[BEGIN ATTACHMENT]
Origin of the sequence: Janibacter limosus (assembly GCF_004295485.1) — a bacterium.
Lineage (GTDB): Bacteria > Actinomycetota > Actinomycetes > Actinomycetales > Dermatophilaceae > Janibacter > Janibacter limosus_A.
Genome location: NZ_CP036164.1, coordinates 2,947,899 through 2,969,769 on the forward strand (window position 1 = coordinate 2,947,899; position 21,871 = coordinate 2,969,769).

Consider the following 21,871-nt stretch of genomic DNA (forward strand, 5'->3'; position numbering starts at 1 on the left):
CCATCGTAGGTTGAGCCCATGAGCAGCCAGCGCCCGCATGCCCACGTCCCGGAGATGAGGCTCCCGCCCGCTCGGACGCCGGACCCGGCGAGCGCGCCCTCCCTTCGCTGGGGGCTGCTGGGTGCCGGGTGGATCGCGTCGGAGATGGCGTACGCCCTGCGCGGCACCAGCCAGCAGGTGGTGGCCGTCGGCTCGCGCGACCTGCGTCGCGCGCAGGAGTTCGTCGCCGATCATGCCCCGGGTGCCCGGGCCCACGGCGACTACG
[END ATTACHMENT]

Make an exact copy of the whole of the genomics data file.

Origin of the sequence: Janibacter limosus (assembly GCF_004295485.1) — a bacterium.
Lineage (GTDB): Bacteria > Actinomycetota > Actinomycetes > Actinomycetales > Dermatophilaceae > Janibacter > Janibacter limosus_A.
Genome location: NZ_CP036164.1, coordinates 2,947,899 through 2,969,769 on the forward strand (window position 1 = coordinate 2,947,899; position 21,871 = coordinate 2,969,769).

Consider the following 21,871-nt stretch of genomic DNA (forward strand, 5'->3'; position numbering starts at 1 on the left):
CCATCGTAGGTTGAGCCCATGAGCAGCCAGCGCCCGCATGCCCACGTCCCGGAGATGAGGCTCCCGCCCGCTCGGACGCCGGACCCGGCGAGCGCGCCCTCCCTTCGCTGGGGGCTGCTGGGTGCCGGGTGGATCGCGTCGGAGATGGCGTACGCCCTGCGCGGCACCAGCCAGCAGGTGGTGGCCGTCGGCTCGCGCGACCTGCGTCGCGCGCAGGAGTTCGTCGCCGATCATGCCCCGGGTGCCCGGGCCCACGGCGACTACG